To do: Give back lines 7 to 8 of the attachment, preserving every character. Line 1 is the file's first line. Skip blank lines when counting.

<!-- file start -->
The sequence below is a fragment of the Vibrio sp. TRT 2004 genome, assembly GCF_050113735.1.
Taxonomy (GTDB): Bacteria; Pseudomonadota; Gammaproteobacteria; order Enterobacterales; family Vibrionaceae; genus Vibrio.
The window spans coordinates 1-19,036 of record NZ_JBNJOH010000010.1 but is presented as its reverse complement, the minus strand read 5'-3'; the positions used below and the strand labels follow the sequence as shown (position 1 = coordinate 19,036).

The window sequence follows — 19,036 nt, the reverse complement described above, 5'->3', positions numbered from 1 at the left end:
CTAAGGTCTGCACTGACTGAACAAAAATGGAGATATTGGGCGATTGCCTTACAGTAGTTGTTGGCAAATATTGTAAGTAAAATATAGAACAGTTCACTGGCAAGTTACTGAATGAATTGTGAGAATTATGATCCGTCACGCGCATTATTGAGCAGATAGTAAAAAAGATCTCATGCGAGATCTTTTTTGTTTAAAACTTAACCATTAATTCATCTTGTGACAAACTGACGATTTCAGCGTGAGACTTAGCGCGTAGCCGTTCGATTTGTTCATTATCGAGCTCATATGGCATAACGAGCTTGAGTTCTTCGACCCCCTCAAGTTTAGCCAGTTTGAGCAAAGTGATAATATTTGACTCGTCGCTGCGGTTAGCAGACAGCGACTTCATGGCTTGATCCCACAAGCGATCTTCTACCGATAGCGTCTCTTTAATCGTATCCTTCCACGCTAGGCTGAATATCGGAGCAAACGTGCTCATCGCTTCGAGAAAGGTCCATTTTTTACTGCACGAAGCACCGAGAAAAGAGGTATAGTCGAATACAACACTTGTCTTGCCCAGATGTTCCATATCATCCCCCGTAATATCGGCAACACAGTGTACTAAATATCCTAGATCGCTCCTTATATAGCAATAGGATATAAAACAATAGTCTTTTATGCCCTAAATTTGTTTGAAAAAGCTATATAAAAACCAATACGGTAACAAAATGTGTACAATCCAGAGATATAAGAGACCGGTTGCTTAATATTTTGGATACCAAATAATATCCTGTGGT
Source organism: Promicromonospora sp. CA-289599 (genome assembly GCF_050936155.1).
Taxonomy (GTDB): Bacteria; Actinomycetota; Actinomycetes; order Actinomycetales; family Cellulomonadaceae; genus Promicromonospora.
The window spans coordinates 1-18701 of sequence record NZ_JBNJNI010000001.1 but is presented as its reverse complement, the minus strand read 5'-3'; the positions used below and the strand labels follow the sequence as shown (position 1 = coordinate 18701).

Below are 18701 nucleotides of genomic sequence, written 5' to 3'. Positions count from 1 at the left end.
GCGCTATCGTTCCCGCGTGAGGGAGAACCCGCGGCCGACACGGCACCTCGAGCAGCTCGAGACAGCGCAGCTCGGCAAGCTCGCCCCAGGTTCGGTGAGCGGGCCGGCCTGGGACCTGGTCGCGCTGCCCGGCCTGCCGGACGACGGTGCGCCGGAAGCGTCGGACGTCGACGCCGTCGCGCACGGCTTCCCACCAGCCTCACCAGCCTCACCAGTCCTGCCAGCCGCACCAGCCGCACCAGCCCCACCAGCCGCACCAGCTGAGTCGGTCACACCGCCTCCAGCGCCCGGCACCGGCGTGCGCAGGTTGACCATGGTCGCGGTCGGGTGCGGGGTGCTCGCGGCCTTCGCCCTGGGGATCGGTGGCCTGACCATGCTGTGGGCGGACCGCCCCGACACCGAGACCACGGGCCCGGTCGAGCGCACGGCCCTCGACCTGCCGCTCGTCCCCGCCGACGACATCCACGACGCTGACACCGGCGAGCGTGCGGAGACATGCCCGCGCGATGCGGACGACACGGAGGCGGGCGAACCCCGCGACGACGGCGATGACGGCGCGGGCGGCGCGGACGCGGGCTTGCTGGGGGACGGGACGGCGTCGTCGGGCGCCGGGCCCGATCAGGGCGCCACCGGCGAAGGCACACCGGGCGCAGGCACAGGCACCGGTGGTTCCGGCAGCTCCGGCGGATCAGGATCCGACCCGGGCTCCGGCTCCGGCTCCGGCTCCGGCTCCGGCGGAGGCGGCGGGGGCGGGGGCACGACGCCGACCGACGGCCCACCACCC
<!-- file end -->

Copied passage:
Taxonomy (GTDB): Bacteria; Actinomycetota; Actinomycetes; order Actinomycetales; family Cellulomonadaceae; genus Promicromonospora.
The window spans coordinates 1-18701 of sequence record NZ_JBNJNI010000001.1 but is presented as its reverse complement, the minus strand read 5'-3'; the positions used below and the strand labels follow the sequence as shown (position 1 = coordinate 18701).